Gonzales v. Podsakoff, et al.

Filing 28

ORDER Finding Involuntary Medication Claim Cognizable and Dismissing All Other Claims and ORDER Finding Service of First Amended Complaint Appropriate and Forwarding Service Documents to Plaintiff for Completion and Return Within Thirty Days, signed by Magistrate Judge Sheila K. Oberto on 2/10/17: Service is appropriate for A. Podsakoff, L. Lawrence, B. Stringer, J. Medina, J. Juarez, R. Mendoza, Nurse Gonzales. Clerk to send plaintiff: (7) Summons, (7) USM-285 Forms, and (1) Copy of the First Amended Complaint 26 , filed on June 27, 2016. (Attachments: # 1 PC USM Instructions Packet)(Hellings, J)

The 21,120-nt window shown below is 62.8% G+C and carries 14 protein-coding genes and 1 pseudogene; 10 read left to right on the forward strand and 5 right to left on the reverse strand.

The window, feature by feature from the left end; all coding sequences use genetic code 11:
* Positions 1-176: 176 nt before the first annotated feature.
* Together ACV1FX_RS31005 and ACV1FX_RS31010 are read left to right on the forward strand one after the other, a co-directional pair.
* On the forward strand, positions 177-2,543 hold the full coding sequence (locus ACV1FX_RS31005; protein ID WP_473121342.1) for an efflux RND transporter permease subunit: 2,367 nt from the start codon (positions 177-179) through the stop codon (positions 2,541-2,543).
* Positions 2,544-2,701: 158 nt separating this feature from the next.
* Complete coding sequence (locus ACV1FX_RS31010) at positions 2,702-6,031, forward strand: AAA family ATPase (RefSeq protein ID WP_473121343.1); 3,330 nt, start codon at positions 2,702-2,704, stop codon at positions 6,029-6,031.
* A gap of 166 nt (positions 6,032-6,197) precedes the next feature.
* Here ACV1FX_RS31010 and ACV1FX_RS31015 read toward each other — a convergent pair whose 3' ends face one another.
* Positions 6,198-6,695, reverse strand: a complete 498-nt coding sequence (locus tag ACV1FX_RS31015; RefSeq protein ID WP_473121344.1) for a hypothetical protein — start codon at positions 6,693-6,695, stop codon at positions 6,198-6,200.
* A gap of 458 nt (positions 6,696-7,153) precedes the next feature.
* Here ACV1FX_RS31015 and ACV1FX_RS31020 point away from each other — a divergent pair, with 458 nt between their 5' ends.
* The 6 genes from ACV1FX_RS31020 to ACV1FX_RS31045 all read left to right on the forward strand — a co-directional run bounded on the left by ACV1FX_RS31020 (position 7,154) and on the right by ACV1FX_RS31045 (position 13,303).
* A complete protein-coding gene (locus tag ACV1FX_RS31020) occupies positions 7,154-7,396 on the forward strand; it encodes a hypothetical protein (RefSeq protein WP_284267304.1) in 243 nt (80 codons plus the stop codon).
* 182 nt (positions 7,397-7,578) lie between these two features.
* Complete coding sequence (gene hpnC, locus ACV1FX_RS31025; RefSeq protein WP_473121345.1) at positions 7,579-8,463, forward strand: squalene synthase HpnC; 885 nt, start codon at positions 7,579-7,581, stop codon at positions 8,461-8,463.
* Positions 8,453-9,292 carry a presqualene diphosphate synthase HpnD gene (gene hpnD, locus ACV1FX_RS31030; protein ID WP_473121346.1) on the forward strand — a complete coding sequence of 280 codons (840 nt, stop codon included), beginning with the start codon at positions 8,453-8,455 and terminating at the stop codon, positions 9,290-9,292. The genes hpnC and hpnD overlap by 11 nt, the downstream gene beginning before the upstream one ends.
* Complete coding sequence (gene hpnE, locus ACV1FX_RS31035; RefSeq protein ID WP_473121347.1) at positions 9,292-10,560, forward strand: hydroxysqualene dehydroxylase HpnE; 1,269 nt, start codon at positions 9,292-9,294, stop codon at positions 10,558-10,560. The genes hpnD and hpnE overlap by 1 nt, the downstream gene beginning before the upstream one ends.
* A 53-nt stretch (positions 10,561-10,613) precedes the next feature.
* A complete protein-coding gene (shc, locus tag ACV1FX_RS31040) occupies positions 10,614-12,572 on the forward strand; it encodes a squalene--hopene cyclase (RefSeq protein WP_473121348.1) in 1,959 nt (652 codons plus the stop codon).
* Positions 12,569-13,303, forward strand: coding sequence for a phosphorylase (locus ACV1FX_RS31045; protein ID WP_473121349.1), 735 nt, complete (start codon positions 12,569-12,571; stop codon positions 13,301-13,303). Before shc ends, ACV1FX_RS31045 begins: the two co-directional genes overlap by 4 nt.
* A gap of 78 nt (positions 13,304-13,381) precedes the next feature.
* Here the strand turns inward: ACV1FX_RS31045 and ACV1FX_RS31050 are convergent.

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1 2 3 4 UNITED STATES DISTRICT COURT 5 EASTERN DISTRICT OF CALIFORNIA 6 7 Case No. 1:15-cv-00924-SKO (PC) 8 ORDER FINDING INVOLUNTARY MEDICATION CLAIM COGNIZABLE AND DISMISSING ALL OTHER CLAIMS 9 MICHAEL GONZALES, 10 Plaintiff, 11 12 v. PODSAKOFF, et al., 13 Defendants. And ORDER FINDING SERVICE OF FIRST AMENDED COMPLAINT APPROPRIATE AND FORWARDING SERVICE DOCUMENTS TO PLAINTIFF FOR COMPLETION AND RETURN WITHIN THIRTY DAYS 14 (Doc. 26) 15 THIRTY (30) DAY DEADLINE 16 17 18 I. Plaintiff, Michael Gonzales, is a prisoner in the custody of the California Department of 19 20 21 22 Corrections and Rehabilitation (“CDCR”). Plaintiff is proceeding pro se and in forma pauperis in this civil rights action pursuant to 42 U.S.C. § 1983. Plaintiff’s First Amended Complaint is before the Court for screening.1 A. 23 26 27 28 Screening Requirement The Court is required to screen complaints brought by prisoners seeking relief against a 24 25 Background governmental entity or officer or employee of a governmental entity. 28 U.S.C. § 1915A(a). The Court must dismiss a complaint or portion thereof if the prisoner has raised claims that are legally 1 Plaintiff’s second amended complaint that has been lodged is stricken from the record as it is an exact duplicate of the First Amended Complaint. 1 1 frivolous, malicious, fail to state a claim upon which relief may be granted, or that seek monetary 2 relief from a defendant who is immune from such relief. 28 U.S.C. § 1915A(b)(1),(2); 28 U.S.C. 3 § 1915(e)(2)(B)(i)-(iii). If an action is dismissed on one of these three basis, a strike is imposed 4 per 28 U.S.C. § 1915(g). An inmate who has had three or more prior actions or appeals dismissed 5 as frivolous, malicious, or for failure to state a claim upon which relief may be granted, and has 6 not alleged imminent danger of serious physical injury does not qualify to proceed in forma 7 pauperis. See 28 U.S.C. § 1915(g); Richey v. Dahne, 807 F.3d 1201, 1208 (9th Cir. 2015). 8 B. 9 Plaintiff, who is currently housed at the California Correctional Institution (“CCI”) in Summary of Plaintiff=s First Amended Complaint 10 Tehachapi, California, complains of acts that occurred at California State Prison (“CSP-Cor”) in 11 Corcoran, California. Plaintiff names the following as Defendants: A. Podsakoff, L. Lawrence, 12 B. Stringer, Lassey, J. Medina, J. Juarez, E. Garza, R. Mendoza, D. Hernandez, and Nurse 13 Gonzales. Plaintiff seeks monetary damages and injunctive relief. 14 Plaintiff alleges that the above-named Defendants retaliated against him for filing inmate 15 appeals and lawsuits by serving Plaintiff meals tainted with antipsychotic medications. Plaintiff 16 also alleges that some of the named Defendants denied him meals so he would get hungry and eat 17 everything in a subsequent meal, which left him no choice but to ingest more antipsychotic 18 medications. Plaintiff’s allegations state a cognizable claim for being involuntarily medicated against 19 20 Defendants A. Podsakoff, L. Lawrence, B. Stringer, J. Medina, J. Juarez, R. Mendoza, and Nurse 21 Gonzales. However, as discussed in greater detail below, he fails to link Defendants Lassey, E. 22 Garza, and D. Hernandez to his claims and none of his other claims are cognizable. 23 II. 24 25 Discussion A. Pleading Requirements 1. Federal Rule of Civil Procedure 8(a) 26 "Rule 8(a)'s simplified pleading standard applies to all civil actions, with limited 27 exceptions," none of which applies to section 1983 actions. Swierkiewicz v. Sorema N. A., 534 28 U.S. 506, 512 (2002); Fed. R. Civ. Pro. 8(a). A complaint must contain "a short and plain 2 1 statement of the claim showing that the pleader is entitled to relief . . . ." Fed. R. Civ. Pro. 8(a). 2 "Such a statement must simply give the defendant fair notice of what the plaintiff's claim is and 3 the grounds upon which it rests." Swierkiewicz, 534 U.S. at 512. 4 Detailed factual allegations are not required, but A[t]hreadbare recitals of the elements of a 5 cause of action, supported by mere conclusory statements, do not suffice.@ Ashcroft v. Iqbal, 556 6 U.S. 662, 678 (2009), quoting Bell Atlantic Corp. v. Twombly, 550 U.S. 544, 555 (2007). 7 Plaintiff must set forth Asufficient factual matter, accepted as true, to >state a claim that is 8 plausible on its face.=@ Iqbal, 556 U.S. at 678, quoting Twombly, 550 U.S. at 555. Factual 9 allegations are accepted as true, but legal conclusions are not. Iqbal. at 678; see also Moss v. U.S. 10 11 Secret Service, 572 F.3d 962, 969 (9th Cir. 2009); Twombly, 550 U.S. at 556-557. While Aplaintiffs [now] face a higher burden of pleadings facts . . . ,@ Al-Kidd v. Ashcroft, 12 580 F.3d 949, 977 (9th Cir. 2009), the pleadings of pro se prisoners are still construed liberally 13 and are afforded the benefit of any doubt. Hebbe v. Pliler, 627 F.3d 338, 342 (9th Cir. 2010). 14 However, "the liberal pleading standard . . . applies only to a plaintiff's factual allegations," Neitze 15 v. Williams, 490 U.S. 319, 330 n.9 (1989), "a liberal interpretation of a civil rights complaint may 16 not supply essential elements of the claim that were not initially pled," Bruns v. Nat'l Credit 17 Union Admin., 122 F.3d 1251, 1257 (9th Cir. 1997) quoting Ivey v. Bd. of Regents, 673 F.2d 266, 18 268 (9th Cir. 1982), and courts are not required to indulge unwarranted inferences, Doe I v. Wal- 19 Mart Stores, Inc., 572 F.3d 677, 681 (9th Cir. 2009) (internal quotation marks and citation 20 omitted). The “sheer possibility that a defendant has acted unlawfully” is not sufficient, and 21 “facts that are ‘merely consistent with’ a defendant’s liability” fall short of satisfying the 22 plausibility standard. Iqbal, 556 U.S. at 678, 129 S. Ct. at 1949; Moss, 572 F.3d at 969. 23 24 25 26 27 28 2. Linkage Requirement The Civil Rights Act under which this action was filed provides: Every person who, under color of [state law] . . . subjects, or causes to be subjected, any citizen of the United States . . . to the deprivation of any rights, privileges, or immunities secured by the Constitution . . . shall be liable to the party injured in an action at law, suit in equity, or other proper proceeding for redress. 3 1 2 3 4 5 6 7 8 9 10 11 12 13 14 15 16 17 18 19 20 21 22 23 24 25 26 27 28 42 U.S.C. ' 1983. The statute plainly requires that there be an actual connection or link between the actions of the defendants and the deprivation alleged to have been suffered by Plaintiff. See Monell v. Department of Social Services, 436 U.S. 658 (1978); Rizzo v. Goode, 423 U.S. 362 (1976). The Ninth Circuit has held that A[a] person >subjects= another to the deprivation of a constitutional right, within the meaning of section 1983, if he does an affirmative act, participates in another=s affirmative acts or omits to perform an act which he is legally required to do that causes the deprivation of which complaint is made.@ Johnson v. Duffy, 588 F.2d 740, 743 (9th Cir. 1978). To state a claim for relief under section 1983, Plaintiff must link each named defendant with some affirmative act or omission that demonstrates a violation of Plaintiff=s federal rights. Despite being previously directed that he must clearly identify which Defendant(s) he believes are responsible for each violation of his constitutional rights and the factual basis for each claim, Plaintiff has failed to link Defendants Lassey and E. Garza to any of his factual allegations. Thus, Defendants Lassey and E. Garza are DISMISSED with prejudice. B. Claims for Relief 1. Retaliation All of Plaintiff’s claims are premised on allegations that he was subjected to retaliation because he filed inmate appeals and lawsuits. Prisoners have a First Amendment right to file grievances against prison officials and to be free from retaliation for doing so. Waitson v. Carter, 668 F.3d 1108, 1114-1115 (9th Cir. 2012); Brodheim v. Cry, 584 F.3d 1262, 1269 (9th Cir.2009). A retaliation claim has five elements. Id. at 1114. First, the plaintiff must show that the retaliated-against conduct is protected. Id. The filing of an inmate grievance is protected conduct, Rhodes v. Robinson, 408 F.3d 559, 568 (9th Cir. 2005), as are the rights to speech or to petition the government, Rizzo v. Dawson, 778 F.2d 527, 532 (9th Cir. 1985); see also Valandingham v. Bojorquez, 866 F.2d 1135 (9th Cir. 1989); Pratt v. Rowland, 65 F.3d 802, 807 (9th Cir. 1995). Second, the plaintiff must show the 4 1 defendant took adverse action against the plaintiff. Rhodes, at 567. Third, the plaintiff must 2 show a causal connection between the adverse action and the protected conduct. Waitson, 668 3 F.3d at 1114. Fourth, the plaintiff must show that the “official’s acts would chill or silence a 4 person of ordinary firmness from future First Amendment activities.” Rhodes, 408 F.3d at 568 5 (internal quotation marks and emphasis omitted). Fifth, the plaintiff must show “that the prison 6 authorities’ retaliatory action did not advance legitimate goals of the correctional institution. . . .” 7 Rizzo v. Dawson, 778 F.2d 527, 532 (9th Cir.1985). 8 9 It bears repeating that while Plaintiff need only show facts sufficient to support a plausible claim for relief, the mere possibility of misconduct is not sufficient, Iqbal, 556 U.S. at 678-79, 10 and the Court is “not required to indulge unwarranted inferences,” Doe I v. Wal-Mart Stores, Inc., 11 572 F.3d 677, 681 (9th Cir. 2009) (internal quotation marks and citation omitted). The conduct 12 identified by Plaintiff as retaliatory must have been motivated by his engaging in a protected 13 activity, and the retaliatory conduct must not have reasonably advanced a legitimate penological 14 goal. Brodheim, 584 F.3d at 1271-72 (citations omitted). Thus, merely showing that Plaintiff 15 engaged in protected activity, without knowledge resulting in animus by a Defendant, is 16 insufficient to show that Plaintiff=s protected activity was the motivating factor behind a 17 Defendant’s actions. 18 The first screening order stated that Plaintiff’s allegations of retaliation for protected 19 conduct in the Original Complaint were too conclusory to be cognizable. (Doc. 20, p. 3.) The 20 Court specifically found that Plaintiff failed to state facts to show the link between Plaintiff’s 21 inmate appeals and each Defendant’s knowledge of such appeal to establish the requisite 22 animosity behind such Defendant’s acts. This same defect persists in the First Amended 23 Complaint. Plaintiff is therefore unable to state a cognizable retaliation claim. 2. 24 Involuntary Antipsychotic Medication 25 Plaintiff alleges that Defendants medicated his foods without his consent even though 26 Plaintiff was not a danger to anyone and was never given a hearing about being involuntarily 27 medicated. 28 Prisoners have a substantial liberty interest, grounded in the Due Process Clause, in 5 1 avoiding the involuntary administration of antipsychotic medication. Washington v. Harper, 494 2 U.S. 210, 229, 110 S.Ct. 1028 (1990). Although prisoners may be involuntarily medicated if they 3 are a danger to themselves or others and the treatment is in their best medical interest, they must 4 be provided with procedural protections to ensure that the decision to medicate them involuntarily 5 is not arbitrary or erroneous. Harper, 494 U.S. at 227-28. In Keyhea v. Rushen, 178 Cal.App.3d 6 526, 542 (Cal. Ct. App. 1986), the court set forth the substantive and procedural safeguards which 7 must be adhered to when the state seeks to involuntarily medicate state prisoners with long-term 8 psychotropic medications. Such courts orders are commonly known as Keyhea orders. 9 Plaintiff alleges that he was previously subject to a Keyhea order and received 10 antipsychotic medications which were discontinued because he experienced a number of negative 11 side effects. He alleges that between August 13, 2015 and April 4, 2016, Defendant Nurse 12 Gonzales provided antipsychotic medication that Defendants A. Podsakoff, L. Lawrence, B. 13 Stringer, J. Medina, J. Juarez, and R. Mendoza used to surreptitiously taint his food. Plaintiff 14 provides specific dates that these Defendants tainted his food and describes the adverse effects he 15 experienced. Plaintiff also alleges that J. Medina, J. Juarez, and R. Mendoza denied him meals on 16 various dates so that he would be hungry and eat the next meal he received which was heavily 17 medicated. This states a cognizable claim against Defendants A. Podsakoff, L. Lawrence, B. 18 Stringer, J. Medina, J. Juarez, R. Mendoza, and Nurse Gonzales for involuntarily medicating 19 Plaintiff without a Keyeha order in violation of his due process rights. 20 21 22 3. Conditions of Confinement Adequate food is a basic human need protected by the Eighth Amendment. Hoptowit v. Ray, 682 F.2d 1237, 1246 (9th Cir. 1982), (abrogated on other grounds by Sandin v. O'Connor, 23 515 U.S. 472, 115 S.Ct. 2293 (1995)). While prison food need not be “tasty or aesthetically 24 pleasing,” it must be “adequate to maintain health.” LeMaire v. Maass, 12 F.3d 1444, 1456 (9th 25 Cir. 1993). However, extreme deprivations are required to make out a conditions of confinement 26 claim, and only those deprivations denying the minimal civilized measure of life’s necessities are 27 sufficiently grave to form the basis of an Eighth Amendment violation. Hudson v. McMillian, 28 6 1 503 U.S. 1, 9, 112 S.Ct. 995 (1992) (citations and quotations omitted). To state a claim for 2 violation of the Eighth Amendment, plaintiff must allege facts sufficient to support a claim that 3 prison officials knew of and disregarded a substantial risk of serious harm to the plaintiff. 4 Farmer v. Brennan, 511 U.S. 825, 847, 114 S.Ct. 1970 (1994); Foster, 554 F.3d at 812. 5 Plaintiff’s allegations that he was given food tainted with antipsychotic medications 6 against his will and without a Keyhea order state a cognizable claim against Defendants A. 7 Podsakoff, L. Lawrence, B. Stringer, J. Medina, J. Juarez, R. Mendoza, and Nurse Gonzales 8 under the Eighth Amendment. 9 4. Supervisory Liability 10 Plaintiff’s only allegations against Defendant Sgt. D. Hernandez are that he “did 11 knowingly supervise the misconduct on all the above dates and laughed and ignored my 12 numerous complaints about the above facts.” (Doc. 26, p. 9.) 13 The prior screening order stated that supervisory personnel are generally not liable under 14 section 1983 for the actions of their employees under a theory of respondeat superior and, 15 therefore, when a named defendant holds a supervisory position, the causal link between him and 16 the claimed constitutional violation must be specifically alleged. See Fayle v. Stapley, 607 F.2d 17 858, 862 (9th Cir. 1979); Mosher v. Saalfeld, 589 F.2d 438, 441 (9th Cir. 1978), cert. denied, 442 18 U.S. 941 (1979). 19 To state a claim for relief under section 1983 based on a theory of supervisory liability, 20 Plaintiff must allege some facts that would support a claim that supervisory defendants either: 21 personally participated in the alleged deprivation of constitutional rights; knew of the violations 22 23 24 25 26 27 28 and failed to act to prevent them; or promulgated or "implemented a policy so deficient that the policy 'itself is a repudiation of constitutional rights' and is 'the moving force of the constitutional violation.'" Hansen v. Black, 885 F.2d 642, 646 (9th Cir. 1989) (internal citations omitted); Taylor v. List, 880 F.2d 1040, 1045 (9th Cir. 1989). Under section 1983, liability may not be imposed on supervisory personnel for the actions of their employees under a theory of respondeat superior. Iqbal, 556 U.S. at 677. "In a § 1983 suit or a Bivens action - where masters do not answer for the torts of their servants - the term 'supervisory liability' is a misnomer." Id. 7 A>[B]are assertions . . . amount[ing] to nothing more than a Aformulaic recitation of the 1 2 elements@ of a constitutional discrimination claim,= for the purposes of ruling on a motion to 3 dismiss [and thus also for screening purposes], are not entitled to an assumption of truth.@ Moss, 4 572 F.3d at 969 (quoting Iqbal, 556 U.S. at 1951 (quoting Twombly, 550 U.S. at 555)). ASuch 5 allegations are not to be discounted because they are >unrealistic or nonsensical,= but rather 6 because they do nothing more than state a legal conclusion -- even if that conclusion is cast in the 7 form of a factual allegation.@ Id. Plaintiff’s allegations against Defendant Sgt. D. Hernandez are 8 nothing more than bare formulaic recitation of the elements of a claim and are not cognizable. 5. 9 Injunctive Relief Plaintiff seeks monetary damages and injunctive relief. However, Plaintiff is no longer 10 11 incarcerated at the facility where the actions he complains of occurred (CSP-Cor), so his claim for 12 injunctive relief is moot. Dilley v. Gunn, 64 F.3d 1365, 1368 (9th Cir. 1995); Johnson v. Moore, 13 948 F.2d 517, 519 (9th Cir. 1991). Thus, Plaintiff’s request for injunctive prohibition of his food being medicated without his 14 15 consent is DENIED. 16 III. ORDER 17 It is HEREBY ORDERED that: 18 (1) Plaintiff may proceed on claims under the Due Process Clause and Eighth 19 Amendment against Defendants A. Podsakoff, L. Lawrence, B. Stringer, J. Medina, J. Juarez, R. 20 Mendoza, and Nurse Gonzales; 21 22 23 24 25 26 27 28 (2) Defendants Sgt. D. Hernandez, Lassey, and E. Garza are DISMISSED with prejudice; and (3) Plaintiff’s second amended complaint which was lodged on July 13, 2016, Doc. 27, is STRICKEN from the record as duplicative. It is FURTHER ORDERED that: 1. Service is appropriate for the following defendants: A. PODSAKOFF L. LAWRENCE 8 1 B. STRINGER 2 J. MEDINA 3 J. JUAREZ R. MENDOZA 4 NURSE GONZALES 5 2. The Clerk of the Court shall send Plaintiff seven (7) USM-285 form, seven (7) 6 summons, a Notice of Submission of Documents form, an instruction sheet and a copy of the First 7 Amended Complaint, filed on June 27, 2016 (Doc. 26). 3. 8 9 10 Within thirty (30) days from the date of this order, Plaintiff shall complete the attached Notice of Submission of Documents and submit it to the Court with the following documents: a. Completed summons for each of the defendants listed above; b. One completed USM-285 form for each of the defendants listed above; and c. Eight (8) copies of the endorsed First Amended Complaint, filed on 11 12 13 June 27, 2016 (Doc. 26). 14 4. Plaintiff need not attempt service on any defendants and need not request waiver 15 of service. Upon receipt of the above-described documents, the Court will direct the United 16 States Marshal to serve the above-named Defendants pursuant to Federal Rule of Civil Procedure 17 4 without payment of costs. 18 5. The failure to comply with this order will result in dismissal of this action. 19 20 IT IS SO ORDERED. 21 22 Dated: February 10, 2017 /s/ Sheila K. Oberto UNITED STATES MAGISTRATE JUDGE 23 24 25 26 27 28 9 .